Accompany. This word struck me particularly as I finished reading “In the Company of the Poor: Conversations with Dr. Paul Farmer and Fr. Gustavo Gutierrez,” a book that makes connections between global health and liberation theology. Dr. Farmer and Fr. Gustavo both share the importance of accompanying the poor in order to address a root cause of health disparities and the biggest scandal of theology: poverty. When we accompany, we start from a bottom-up approach and acknowledgement that we are called to stand in solidarity with others because we are one. As Dr. Farmer reiterates again and again, we do not live in “First World” and “Third World” countries; we live in one world. An example of this I learned when visiting San Diego recently is that there are pollution concerns in San Diego travelling up the coast by air and water from Tijuana; wouldn’t investment into the public health infrastructure in Tijuana lessen the burdens not only of the Mexicans but also the Californians?
I am also struck by the world accompany for several other reasons. First, its root is “con pan” – with bread. When we break bread with others, we are standing – or eating – with one another in solidarity. When we can ensure that no one is excluded from our table, but that there is bread for all, we are really living as if everyone on earth is our kin. Next, this is a word used by immigration activists, as immigrants benefit from having people to accompany them to trials when they are facing deportation: immigrants are often treated more humanely when accompanied by a U.S. citizen who recognizes their human dignity and knows something of the danger that often awaits those who are forced back to their home countries. Also, I found out that there is a retreat within the Methodist/Protestant traditions that parallels the Day by Day Agape (DDA) retreat I went on as a teenager at Capuchin Youth & Family Ministries, that the Protestants call “A Walk with Emmaus.” The Emmaus Walk as I have come to experience on my DDA and other retreats, is also one of accompaniment. It’s accompanying a fellow human being on their walk with God – a shared experience that can be truly transformative for both parties.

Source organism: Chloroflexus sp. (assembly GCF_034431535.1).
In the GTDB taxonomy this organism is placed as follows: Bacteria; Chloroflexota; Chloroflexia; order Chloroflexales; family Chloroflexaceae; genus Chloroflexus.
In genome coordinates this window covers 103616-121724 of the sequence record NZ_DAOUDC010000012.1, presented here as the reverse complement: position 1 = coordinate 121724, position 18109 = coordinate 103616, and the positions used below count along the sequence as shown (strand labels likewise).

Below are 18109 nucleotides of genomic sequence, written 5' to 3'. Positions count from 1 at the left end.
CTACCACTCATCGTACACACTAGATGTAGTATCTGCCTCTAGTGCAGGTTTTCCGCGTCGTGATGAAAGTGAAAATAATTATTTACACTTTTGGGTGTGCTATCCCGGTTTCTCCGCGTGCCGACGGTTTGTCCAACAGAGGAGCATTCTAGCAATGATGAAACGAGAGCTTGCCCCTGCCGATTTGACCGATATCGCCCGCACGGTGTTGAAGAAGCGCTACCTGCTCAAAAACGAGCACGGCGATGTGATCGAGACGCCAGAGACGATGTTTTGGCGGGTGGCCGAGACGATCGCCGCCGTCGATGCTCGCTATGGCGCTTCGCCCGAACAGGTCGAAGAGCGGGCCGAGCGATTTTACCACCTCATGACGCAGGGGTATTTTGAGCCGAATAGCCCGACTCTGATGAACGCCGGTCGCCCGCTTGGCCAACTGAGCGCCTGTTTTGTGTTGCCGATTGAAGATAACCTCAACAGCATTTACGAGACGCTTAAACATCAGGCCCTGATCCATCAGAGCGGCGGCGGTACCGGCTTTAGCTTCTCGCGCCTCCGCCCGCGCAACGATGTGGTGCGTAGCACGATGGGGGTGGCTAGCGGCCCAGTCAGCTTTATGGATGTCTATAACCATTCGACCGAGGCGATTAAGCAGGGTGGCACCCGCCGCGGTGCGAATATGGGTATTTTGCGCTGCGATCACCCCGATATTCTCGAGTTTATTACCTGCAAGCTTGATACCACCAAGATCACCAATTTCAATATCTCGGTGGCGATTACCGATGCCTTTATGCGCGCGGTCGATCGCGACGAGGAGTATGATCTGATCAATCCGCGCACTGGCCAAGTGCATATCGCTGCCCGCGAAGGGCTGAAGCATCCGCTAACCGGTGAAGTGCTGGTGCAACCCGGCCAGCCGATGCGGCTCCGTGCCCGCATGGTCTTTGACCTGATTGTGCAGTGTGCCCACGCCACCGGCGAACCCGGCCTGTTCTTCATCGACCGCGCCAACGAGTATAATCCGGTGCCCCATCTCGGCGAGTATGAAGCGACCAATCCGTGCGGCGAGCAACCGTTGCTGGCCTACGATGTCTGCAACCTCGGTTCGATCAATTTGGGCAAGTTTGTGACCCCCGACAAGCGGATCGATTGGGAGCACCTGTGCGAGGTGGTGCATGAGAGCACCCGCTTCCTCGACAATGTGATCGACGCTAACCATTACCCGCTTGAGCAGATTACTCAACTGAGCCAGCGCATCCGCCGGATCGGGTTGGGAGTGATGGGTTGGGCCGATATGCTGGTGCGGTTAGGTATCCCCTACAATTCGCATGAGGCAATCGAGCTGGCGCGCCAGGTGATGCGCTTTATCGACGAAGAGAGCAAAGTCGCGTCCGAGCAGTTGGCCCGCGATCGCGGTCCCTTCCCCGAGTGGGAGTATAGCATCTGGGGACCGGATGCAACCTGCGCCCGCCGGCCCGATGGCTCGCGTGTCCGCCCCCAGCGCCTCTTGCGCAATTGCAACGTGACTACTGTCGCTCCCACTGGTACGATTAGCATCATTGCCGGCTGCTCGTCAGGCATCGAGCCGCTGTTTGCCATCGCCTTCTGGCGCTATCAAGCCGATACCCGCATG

Accompaniment in the search for global health, food justice, immigrant rights, spiritual discernment, or any other human journey has love for the other at its root in all cases. It’s the same root as the motivation of St. Francis of Assisi when he decided to embrace the leper on the side of the road, and the same motivation that St. Francis spoke about when he told a fellow friar “charity, not food” is what was important in the breaking of bread with a hungry friar. Charity, that is, in the context of the original meaning of the word it is derived from (caritas) – love for one’s neighbor. In this holistic understanding of the word charity, we come to accompany our brothers and sisters in a way that honors their dignity rather than sees them as recipients of handouts that does not allow them to have a role in their own liberation. This type of accompaniment has allowed Dr. Paul Farmer to build up the organization of Partners in Health to have 13,000 employees, two thirds of them being local community health workers, many former patients who many have never had a job in their lives before. It’s an accompaniment that sees people holistically, acknowledges the social determinants of health, creates jobs, and helps people lift themselves out of poverty.
It’s this type of accompaniment we can use in building one to one relationships when organizing for a goal, for those who seek to do something to manifest hope as an alternative to the utter hopelessness we can feel in challenging situations where we see so much suffering around us. Fr. Gustavo speaks a good deal about hope amidst suffering, as well – citing Jeremiah 32 and Job as influential Biblical texts to meditate upon.
Ultimately, it is especially up to those who have privilege to decide to accompany those who suffer at the hand of unjust policies and systems, recognizing that we can gain strength from the hope that lives in the wells of our own and others’ experiences. And of course, the person being accompanied must choose to be accompanied. When we befriend those we accompany, the journey becomes a shared human experience from which both people can benefit.